Pay Night

British Workmen, . (1855) Pay Night. [Image]

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This article and image reminds us that the temperance movement’s activities were not exclusively anti-drink campaigns; organisations such as the Rechabites, and individual groups, also established saving schemes and rudimentary pensions.


WE rejoice to find that employers are everywhere becoming alive to the importance of seeking to promote the health, morals, and domestic comforts of the hands in their employ.
The numerous Libraries, Reading Rooms, and Schools which are now to be found in connection with factories in all parts of our country, are pleasing signs of the times.
Some of the large London firms have within the last few years adopted a miniature Savings’ Bank, on the following simple plan, which has already produced the most gratifying results.
When the wages are paid on the Friday night, each man is at liberty to leave on deposit a portion of his wages, which being recorded by the Pay-clerk, the sum is placed to the workman’s credit in the “Savings’ Bank Ledger.” Each Depositor has a Bank-book. The accounts are balanced half-yearly, and interest added to the deposits.
A few years ago, one of the principals of a London factory took a special interest in inquiring how many of the men had anything put by “against a rainy day,” but he could not find that one man out of fifty was a Savings’ Bank depositor. “It is too far to go to the bank,” said one; “If you go you have to wait so long,” said another; “I have nothing to spare,” said a third.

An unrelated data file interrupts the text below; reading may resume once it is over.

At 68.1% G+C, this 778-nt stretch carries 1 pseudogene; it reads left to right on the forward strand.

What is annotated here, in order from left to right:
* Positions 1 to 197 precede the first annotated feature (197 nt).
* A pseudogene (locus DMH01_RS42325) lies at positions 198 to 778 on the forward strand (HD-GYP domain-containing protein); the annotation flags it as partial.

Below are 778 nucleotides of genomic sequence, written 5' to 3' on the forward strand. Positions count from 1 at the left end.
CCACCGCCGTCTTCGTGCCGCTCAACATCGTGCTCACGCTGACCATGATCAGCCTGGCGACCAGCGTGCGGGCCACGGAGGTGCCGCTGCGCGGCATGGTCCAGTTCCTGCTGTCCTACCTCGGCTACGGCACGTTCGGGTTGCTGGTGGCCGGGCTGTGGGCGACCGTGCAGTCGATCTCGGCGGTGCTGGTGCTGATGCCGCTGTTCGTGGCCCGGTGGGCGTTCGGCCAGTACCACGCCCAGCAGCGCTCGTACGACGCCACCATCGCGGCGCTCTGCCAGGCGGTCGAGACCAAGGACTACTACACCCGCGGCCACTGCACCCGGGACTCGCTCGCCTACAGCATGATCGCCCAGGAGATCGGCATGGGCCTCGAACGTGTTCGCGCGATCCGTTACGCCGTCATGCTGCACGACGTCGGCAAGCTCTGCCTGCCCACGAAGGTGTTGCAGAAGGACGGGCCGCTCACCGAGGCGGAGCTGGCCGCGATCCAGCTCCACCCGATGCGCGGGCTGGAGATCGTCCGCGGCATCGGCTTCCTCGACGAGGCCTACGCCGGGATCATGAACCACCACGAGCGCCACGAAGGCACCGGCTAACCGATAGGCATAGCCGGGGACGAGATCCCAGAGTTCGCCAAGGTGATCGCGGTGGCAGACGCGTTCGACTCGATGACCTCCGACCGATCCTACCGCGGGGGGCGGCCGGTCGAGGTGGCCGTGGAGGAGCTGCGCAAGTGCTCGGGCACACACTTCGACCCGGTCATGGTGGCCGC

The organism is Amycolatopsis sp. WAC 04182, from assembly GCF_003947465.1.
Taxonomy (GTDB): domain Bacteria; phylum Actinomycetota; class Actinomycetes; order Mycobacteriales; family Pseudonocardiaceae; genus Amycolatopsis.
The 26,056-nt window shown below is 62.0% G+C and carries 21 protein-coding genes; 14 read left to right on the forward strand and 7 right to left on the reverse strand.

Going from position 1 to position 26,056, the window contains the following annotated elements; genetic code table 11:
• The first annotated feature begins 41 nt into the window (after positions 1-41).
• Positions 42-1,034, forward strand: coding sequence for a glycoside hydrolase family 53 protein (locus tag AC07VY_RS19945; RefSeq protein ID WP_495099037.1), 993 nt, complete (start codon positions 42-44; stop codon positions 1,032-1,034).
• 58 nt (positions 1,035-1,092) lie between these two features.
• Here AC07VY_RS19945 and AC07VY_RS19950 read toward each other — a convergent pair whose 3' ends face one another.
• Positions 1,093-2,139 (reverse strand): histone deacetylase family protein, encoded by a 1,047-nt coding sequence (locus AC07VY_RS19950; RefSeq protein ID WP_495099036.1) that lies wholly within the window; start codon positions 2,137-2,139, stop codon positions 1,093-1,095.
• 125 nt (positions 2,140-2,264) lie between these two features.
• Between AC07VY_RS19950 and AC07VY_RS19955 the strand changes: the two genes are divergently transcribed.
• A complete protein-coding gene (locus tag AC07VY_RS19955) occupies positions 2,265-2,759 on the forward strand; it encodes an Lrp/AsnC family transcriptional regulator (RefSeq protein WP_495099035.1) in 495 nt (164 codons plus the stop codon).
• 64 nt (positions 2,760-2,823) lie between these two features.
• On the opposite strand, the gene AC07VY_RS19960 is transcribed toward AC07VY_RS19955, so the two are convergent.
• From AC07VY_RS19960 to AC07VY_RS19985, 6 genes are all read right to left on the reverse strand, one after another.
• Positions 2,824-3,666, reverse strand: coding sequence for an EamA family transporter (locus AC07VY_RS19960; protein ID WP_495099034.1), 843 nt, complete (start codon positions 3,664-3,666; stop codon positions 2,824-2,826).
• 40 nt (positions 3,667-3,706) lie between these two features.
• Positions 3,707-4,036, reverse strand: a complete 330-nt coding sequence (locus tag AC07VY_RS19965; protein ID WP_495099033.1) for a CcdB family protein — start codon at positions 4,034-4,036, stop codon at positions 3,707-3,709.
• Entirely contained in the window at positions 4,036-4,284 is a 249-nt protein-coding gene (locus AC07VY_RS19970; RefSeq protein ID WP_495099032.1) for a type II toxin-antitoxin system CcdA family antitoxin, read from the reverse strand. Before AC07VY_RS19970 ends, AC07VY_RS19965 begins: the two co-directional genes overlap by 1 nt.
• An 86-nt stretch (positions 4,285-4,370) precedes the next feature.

“Let us have a bank of our own on the premises,” responded the gentleman.
The simple plan to which we have referred was then adopted. Many of the hands who at one time thought they could never save even a shilling, can now, in reply to the occasional inquiry of the principal, “How much have you in the bank,” cheerfully respond, “Above £10, sir.”
A working man with £10 or £20 on the right side of his Bank-book will not be fast, as to how he is to get a Sunday suit for himself, a good gown for his wife, and warm clothing for his children.
Let employers and employed seek to promote each other’s comfort and prosperity, and the “good time coming,” of which so many have sung, will ere long dawn on our sand.

LET us, who are working men, and who profess to know something of our rights in, and duties on, the Sabbath, inform the patriots of our day, that our condition is not to be improved by any innovation of its sacred injunctions. - D. Fatquhar.

HE that overcomes his passions, conquers his greatest enemies.
SUNDAY is not a day to feast our bodies, but to feed our souls.
NEVER check the impulses of conscience nor stifle its voice.

SHOULD the labourer be disposed to invest his Sabbath to acquire a surplus income, it would not be long ere his Sabbath would be forgotten, and he required to toil seven days for six days’ pay. – John Browning, Shoemaker, London.

THREEPENCE per day paid by a man aged twenty-one years, will secure to him above £40 a year, payable on his attaining the age of sixty, for the remainder of his life.
There are several good Insurance Companies which receive weekly and monthly payments.

A PENNY saved is a penny gained.
Go to the ant – consider her ways and be wise.
NATURE clad in russet is more agreeable than affection in embroidery.

IN many parts of the country, the mills are now closed at noon on Saturday, thus giving to both employers and employed the boon of a weebly half-holiday. This excellent arrangement has been found to work well. The payment of wages on Friday is also gaining ground.

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